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I'm looking for a string.contains or string.indexof method in Python.

I want to do:

if not somestring.contains("blah"):
   continue
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1  
Have you tried using the contains-word() method in the NLTK package? nltk.org/api/nltk.classify.html –  duhaime Jun 22 '13 at 14:37
1  
For substring or regex? Looks like you want substring. –  smci Nov 13 '13 at 20:00

5 Answers 5

up vote 908 down vote accepted

You can use the in operator:

if not "blah" in somestring: continue

Or more idiomatically:

if "blah" not in somestring: continue
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2  
@Casey It works in 3.1; what error are you getting? –  Michael Mrozek Aug 9 '10 at 4:07
3  
@Casey, Michael, Alex, It doesn't work in Python3.1 if you are mixing byte and str types. Perhaps that is the problem –  gnibbler Aug 9 '10 at 4:45
1  
In my case this didn't work because I was searching a string for newline characters. Turns out that in 3.1 you must use the code -- if r"\n" in somestring -- I didn't post a new question because I wasn't if what I was experiencing was exclusive to Python 3.1 (At the time I hadn't installed 2.7 yet) –  Casey Aug 9 '10 at 5:42
4  
@Casey If "\n" in "foo\nbar" works fine for me in 3.1, but I guess as long as you fixed your problem it doesn't matter –  Michael Mrozek Aug 9 '10 at 14:03
18  
And there is the beauty of Python. –  Paul Draper Mar 12 '13 at 11:24

If it's just a substring search you can use string.find("substring")

You do have to be a little careful with find, index, and in though, as they are substring searches. In other words, this:

s = "This be a string"
if s.find("is") == -1:
    print "No 'is' here!"
else:
    print "Found 'is' in the string."

Would print Found 'is' in the string. Similarly, if "is" in s: would evaluate to True. This may or may not be what you want.

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12  
+1 for highlighting the gotchas involved in substring searches. the obvious solution is if ' is ' in s: which will return False as is (probably) expected. –  aaronasterling Aug 9 '10 at 3:22
    
Thanks! the if "s" in s: really worked like a charm. –  asgs Apr 7 '12 at 1:29
9  
@aaronasterling Obvious it may be, but not entirely correct. What if you have punctuation or it's at the start or end? What about capitalisation? Better would be a case insensitive regex search for \bis\b (word boundaries). –  Bob Nov 8 '12 at 0:07
    
I read that .find is deprecated in Python 3. Does it break in as well? –  icedwater Oct 18 '13 at 3:02
2  
@icedwater: false alarm - actually only string.find is deprecated, but mystring.find is fine –  smci Nov 13 '13 at 19:50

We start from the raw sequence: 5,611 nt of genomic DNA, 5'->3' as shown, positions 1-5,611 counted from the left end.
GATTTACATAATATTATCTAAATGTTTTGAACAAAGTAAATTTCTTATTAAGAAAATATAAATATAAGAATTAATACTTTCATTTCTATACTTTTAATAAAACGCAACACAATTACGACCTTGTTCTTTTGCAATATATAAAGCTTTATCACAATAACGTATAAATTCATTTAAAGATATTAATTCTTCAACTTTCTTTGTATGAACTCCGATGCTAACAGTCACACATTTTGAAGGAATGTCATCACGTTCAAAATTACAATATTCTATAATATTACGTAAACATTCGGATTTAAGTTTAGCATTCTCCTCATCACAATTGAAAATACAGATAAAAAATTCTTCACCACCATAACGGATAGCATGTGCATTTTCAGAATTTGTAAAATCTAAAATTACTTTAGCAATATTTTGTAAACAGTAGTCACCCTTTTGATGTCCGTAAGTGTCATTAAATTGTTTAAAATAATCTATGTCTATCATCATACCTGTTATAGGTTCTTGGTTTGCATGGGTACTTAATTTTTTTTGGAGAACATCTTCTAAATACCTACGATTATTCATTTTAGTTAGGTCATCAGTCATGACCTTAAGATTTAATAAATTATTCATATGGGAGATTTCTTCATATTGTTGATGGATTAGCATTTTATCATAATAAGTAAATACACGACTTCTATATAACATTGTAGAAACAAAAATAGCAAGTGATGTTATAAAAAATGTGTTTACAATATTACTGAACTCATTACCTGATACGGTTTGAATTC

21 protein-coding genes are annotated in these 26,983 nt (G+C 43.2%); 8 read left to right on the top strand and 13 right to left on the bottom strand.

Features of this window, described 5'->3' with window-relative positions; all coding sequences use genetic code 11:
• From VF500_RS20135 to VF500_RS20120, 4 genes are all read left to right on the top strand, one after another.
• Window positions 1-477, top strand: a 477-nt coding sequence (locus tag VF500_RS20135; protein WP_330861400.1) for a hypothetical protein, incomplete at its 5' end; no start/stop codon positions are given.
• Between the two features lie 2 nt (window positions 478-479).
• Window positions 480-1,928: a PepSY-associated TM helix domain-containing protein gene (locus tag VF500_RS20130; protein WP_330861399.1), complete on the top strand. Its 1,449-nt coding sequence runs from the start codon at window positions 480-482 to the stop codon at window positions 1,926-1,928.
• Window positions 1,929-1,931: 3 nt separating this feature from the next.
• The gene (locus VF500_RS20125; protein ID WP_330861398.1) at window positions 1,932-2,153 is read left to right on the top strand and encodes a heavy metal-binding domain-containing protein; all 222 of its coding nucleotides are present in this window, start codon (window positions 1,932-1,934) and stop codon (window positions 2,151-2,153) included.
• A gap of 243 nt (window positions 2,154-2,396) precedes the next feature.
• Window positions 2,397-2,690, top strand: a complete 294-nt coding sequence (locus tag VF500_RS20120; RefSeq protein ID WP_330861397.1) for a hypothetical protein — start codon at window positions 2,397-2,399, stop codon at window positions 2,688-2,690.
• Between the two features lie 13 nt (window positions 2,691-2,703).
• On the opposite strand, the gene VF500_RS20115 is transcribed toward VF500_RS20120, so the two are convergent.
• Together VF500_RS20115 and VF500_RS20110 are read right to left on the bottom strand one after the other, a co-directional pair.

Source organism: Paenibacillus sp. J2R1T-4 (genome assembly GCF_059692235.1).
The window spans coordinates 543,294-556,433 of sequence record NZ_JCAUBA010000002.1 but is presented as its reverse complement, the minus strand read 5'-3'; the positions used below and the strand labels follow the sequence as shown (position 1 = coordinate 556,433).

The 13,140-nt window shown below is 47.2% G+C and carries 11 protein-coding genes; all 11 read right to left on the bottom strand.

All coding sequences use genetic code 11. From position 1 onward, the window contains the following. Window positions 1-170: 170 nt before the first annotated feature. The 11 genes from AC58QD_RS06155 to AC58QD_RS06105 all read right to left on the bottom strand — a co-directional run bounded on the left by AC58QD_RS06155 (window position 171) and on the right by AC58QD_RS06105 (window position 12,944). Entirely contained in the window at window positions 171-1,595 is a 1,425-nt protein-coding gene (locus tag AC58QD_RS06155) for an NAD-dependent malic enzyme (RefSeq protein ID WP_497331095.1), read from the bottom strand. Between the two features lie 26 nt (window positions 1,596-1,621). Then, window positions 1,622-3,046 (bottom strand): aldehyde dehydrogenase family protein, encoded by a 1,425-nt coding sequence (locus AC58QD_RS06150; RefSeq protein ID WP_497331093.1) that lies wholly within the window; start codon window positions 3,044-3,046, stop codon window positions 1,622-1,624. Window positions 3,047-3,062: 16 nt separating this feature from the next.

if needle in haystack: is the normal use, as @Michael says -- it relies on the in operator, more readable and faster than a method call.

If you truly need a method instead of an operator (e.g. to do some weird key= for a very peculiar sort...?), that would be 'haystack'.__contains__. But since your example is for use in an if, I guess you don't really mean what you say;-). It's not good form (nor readable, nor efficient) to use special methods directly -- they're meant to be used, instead, through the operators and builtins that delegate to them.

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8  
But beware 'cat' in ['concat'] is False. list.__contains__ and str.__contains__ are different methods. –  smci Nov 13 '13 at 19:55
    
True, but 'cat' in ['con','cat'] is True. It depends on whether you want to check as a substring or inclusion in a list –  Paul Jun 3 at 18:19

Not there is no string.contains(str) method but there is in operator:

if substring in someString:
    print "It's there!!!"

Here is more complex working example:

# print all files with dot in home directory
import commands
(st, output) = commands.getstatusoutput('ls -a ~')
print [f for f in output.split('\n') if '.' in f ]
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1  
Well if you do want to have a contains method, do if someString.__contains__(substring) –  yegle Mar 16 at 20:07

Another way to find whether string contains few characters or not with the Boolean return value (i.e. True or `False)

str1 = "This be a string"
find_this = "tr"
if find_this in str1:
    print find_this, " is been found in ", str1
else:
    print find_this, " is not found in ", str1
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print already adds spaces between strings, but good example anyway. –  Xavier Arias Botargues Sep 13 '13 at 16:35

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